Just out of curiosity

Discussion in 'Computer Support' started by Tester, Dec 12, 2006.

  1. Tester

    Tester Guest

    Why are some of the files found in /etc in Unix found in
    C:\WINDOWS\system32\drivers\etc in XP?

    They have nothing whatsoever to do with drivers.

    In particular I'm looking at /etc/hosts which alows you to put in
    lines like

    102.54.94.97 rhino.acme.com

    and then access http://rhino.acme.com/whatever.html

    even though there's no such domain defined on the internet.


    --
    Posted via a free Usenet account from http://www.teranews.com
    Tester, Dec 12, 2006
    #1
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  2. Tester

    Vanguard Guest

    "Tester" <> wrote in message
    news:...
    > Why are some of the files found in /etc in Unix found in
    > C:\WINDOWS\system32\drivers\etc in XP?


    Because UNIX is UNIX and Windows is Windows. Because Word and
    WordPerfect both have File menues in their toolbar, you figure they
    must have identical entries? They are different programs.

    > They have nothing whatsoever to do with drivers.


    Yeah, so what? Just because you wear tighty whities doesn't command
    the rest of us to do so. As you already pointed out, they are
    DIFFERENT operating systems. Duh. So, in UNIX, what does the
    /etc/issue file have to do with drivers? Absolutely NOTHING as it is
    the welcome message when you login under UNIX. Guess you'll have to
    reread that "UNIX for Dummies" book or actually do some more
    self-education on UNIX.

    > In particular I'm looking at /etc/hosts which alows you to put in
    > lines like
    >
    > 102.54.94.97 rhino.acme.com
    >
    > and then access http://rhino.acme.com/whatever.html
    >
    > even though there's no such domain defined on the internet.


    So what? There is no requirement the domain be registered or defined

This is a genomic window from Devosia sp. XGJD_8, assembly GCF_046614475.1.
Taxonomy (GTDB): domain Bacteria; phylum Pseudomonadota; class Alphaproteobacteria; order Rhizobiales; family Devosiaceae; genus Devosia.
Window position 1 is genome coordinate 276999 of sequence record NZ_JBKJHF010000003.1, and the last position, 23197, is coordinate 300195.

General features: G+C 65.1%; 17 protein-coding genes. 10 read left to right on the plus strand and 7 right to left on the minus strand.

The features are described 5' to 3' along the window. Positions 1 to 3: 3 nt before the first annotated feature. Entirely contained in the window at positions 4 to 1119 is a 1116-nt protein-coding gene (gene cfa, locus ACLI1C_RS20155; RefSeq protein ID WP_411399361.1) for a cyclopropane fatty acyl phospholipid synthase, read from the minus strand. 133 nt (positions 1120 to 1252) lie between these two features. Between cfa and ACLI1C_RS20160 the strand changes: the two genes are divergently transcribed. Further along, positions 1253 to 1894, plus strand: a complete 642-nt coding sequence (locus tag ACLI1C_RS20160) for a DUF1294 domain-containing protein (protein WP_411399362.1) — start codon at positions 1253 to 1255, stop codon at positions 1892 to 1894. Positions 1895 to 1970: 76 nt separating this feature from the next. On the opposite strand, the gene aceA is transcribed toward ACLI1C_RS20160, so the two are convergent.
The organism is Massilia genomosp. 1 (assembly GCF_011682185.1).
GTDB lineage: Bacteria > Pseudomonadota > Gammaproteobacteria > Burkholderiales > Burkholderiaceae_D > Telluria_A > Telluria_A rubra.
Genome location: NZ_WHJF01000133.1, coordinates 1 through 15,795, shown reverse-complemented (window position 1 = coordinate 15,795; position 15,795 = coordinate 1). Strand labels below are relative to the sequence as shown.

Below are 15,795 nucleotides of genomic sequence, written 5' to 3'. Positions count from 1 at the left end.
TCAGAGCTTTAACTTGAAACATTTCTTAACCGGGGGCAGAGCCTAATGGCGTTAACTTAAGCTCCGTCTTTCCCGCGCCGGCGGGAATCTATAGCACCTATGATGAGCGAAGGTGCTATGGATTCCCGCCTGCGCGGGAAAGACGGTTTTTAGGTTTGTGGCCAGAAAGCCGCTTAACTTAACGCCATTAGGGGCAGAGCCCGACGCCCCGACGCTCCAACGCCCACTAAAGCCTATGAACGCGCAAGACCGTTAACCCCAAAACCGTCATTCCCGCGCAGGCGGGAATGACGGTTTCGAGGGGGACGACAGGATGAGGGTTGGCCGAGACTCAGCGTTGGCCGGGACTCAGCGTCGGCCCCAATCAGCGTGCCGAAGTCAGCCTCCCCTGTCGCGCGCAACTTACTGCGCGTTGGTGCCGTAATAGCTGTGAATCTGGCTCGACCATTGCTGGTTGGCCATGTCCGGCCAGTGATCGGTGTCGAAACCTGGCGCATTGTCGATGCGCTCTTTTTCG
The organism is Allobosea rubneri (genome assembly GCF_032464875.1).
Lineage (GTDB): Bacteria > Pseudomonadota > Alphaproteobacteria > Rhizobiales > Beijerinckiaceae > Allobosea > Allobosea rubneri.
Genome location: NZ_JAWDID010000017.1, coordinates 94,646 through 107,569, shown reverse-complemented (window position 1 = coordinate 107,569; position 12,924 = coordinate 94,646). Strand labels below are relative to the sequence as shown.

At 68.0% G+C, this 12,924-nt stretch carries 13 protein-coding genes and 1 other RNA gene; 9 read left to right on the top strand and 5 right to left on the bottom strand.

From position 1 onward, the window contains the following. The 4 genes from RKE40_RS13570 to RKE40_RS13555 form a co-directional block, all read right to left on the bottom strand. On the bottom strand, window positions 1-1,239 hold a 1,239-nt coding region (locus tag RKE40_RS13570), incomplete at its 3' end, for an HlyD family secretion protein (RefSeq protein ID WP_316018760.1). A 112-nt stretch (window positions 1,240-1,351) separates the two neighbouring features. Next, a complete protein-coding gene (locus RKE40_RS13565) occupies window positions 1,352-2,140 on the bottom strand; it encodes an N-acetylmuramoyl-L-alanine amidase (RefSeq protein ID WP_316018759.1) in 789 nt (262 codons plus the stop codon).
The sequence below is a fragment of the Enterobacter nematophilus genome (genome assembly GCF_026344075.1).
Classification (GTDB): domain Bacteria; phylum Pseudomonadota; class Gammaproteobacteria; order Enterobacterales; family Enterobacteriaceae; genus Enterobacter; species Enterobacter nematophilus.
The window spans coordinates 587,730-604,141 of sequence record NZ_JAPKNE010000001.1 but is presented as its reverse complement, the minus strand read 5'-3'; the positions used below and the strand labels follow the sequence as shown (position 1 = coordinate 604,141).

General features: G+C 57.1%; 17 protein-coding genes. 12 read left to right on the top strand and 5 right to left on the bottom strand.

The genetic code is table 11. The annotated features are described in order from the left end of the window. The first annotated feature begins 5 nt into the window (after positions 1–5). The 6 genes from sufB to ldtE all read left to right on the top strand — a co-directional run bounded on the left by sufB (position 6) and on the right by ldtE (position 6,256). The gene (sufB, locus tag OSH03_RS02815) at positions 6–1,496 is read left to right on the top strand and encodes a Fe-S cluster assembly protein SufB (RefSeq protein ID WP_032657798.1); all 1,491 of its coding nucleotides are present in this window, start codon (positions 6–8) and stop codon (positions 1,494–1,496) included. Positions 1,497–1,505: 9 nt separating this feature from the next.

anywhere. You haven't a clue what the hosts file is for, do you? The
    hosts file is a local lookup. Wherever you use the IP name results in
    that local lookup to whatever IP address was specified. You could
    have:

    209.130.140.202 ignorant.OSuser.isMe

    and entering http://ignorant.OSuser.isMe would take you to
    www.eidosgames.com (their IP name for their 209.130.140.202 IP
    address). Maybe those "UNIX for Dummies" and "Windows for Dummies"
    books omitted educating their readers on just what is the hosts file.
    Have a read at:

    http://en.wikipedia.org/wiki/Hosts_file
    Vanguard, Dec 12, 2006
    #2
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  3. Tester

    why? Guest

    On Tue, 12 Dec 2006 06:51:28 -0500, Tester wrote:

    >Why are some of the files found in /etc in Unix found in
    >C:\WINDOWS\system32\drivers\etc in XP?
    >
    >They have nothing whatsoever to do with drivers.


    Ask Microsoft, you will note there are several UNIX type things in
    Windows. Like /etc/hosts (UNIX) , where MS simply added system32\drivers
    in front. The other was the vertical adjustment bar in NT3/4 user
    manager, just like several Unix systems. IIRC bits of the TCP/IP were
    from BSD, there were quite a few things but it's been years since I had
    a list. The internal references to devices like hardisks was another,
    \Device\HardDisk0\Partition1, very similar to /dev/rdsk/
    <controller><scsi id><slice>

    You didn't even need to have a SCSI device, that's the convention used.


    boot.ini was ARC, RISC PC naming conventions.

    It would be drivers anyway, related to TCP/IP driver.

    >In particular I'm looking at /etc/hosts which alows you to put in
    >lines like
    >
    >102.54.94.97 rhino.acme.com


    That would be the commented out example
    # For example:
    #
    # 102.54.94.97 rhino.acme.com # source server

    >and then access http://rhino.acme.com/whatever.html


    Where are you going with this?

    >even though there's no such domain defined on the internet.


    That's good for an example, so it doesn't block a real domain you may
    want to connect to.

    Me
    why?, Dec 12, 2006
    #3
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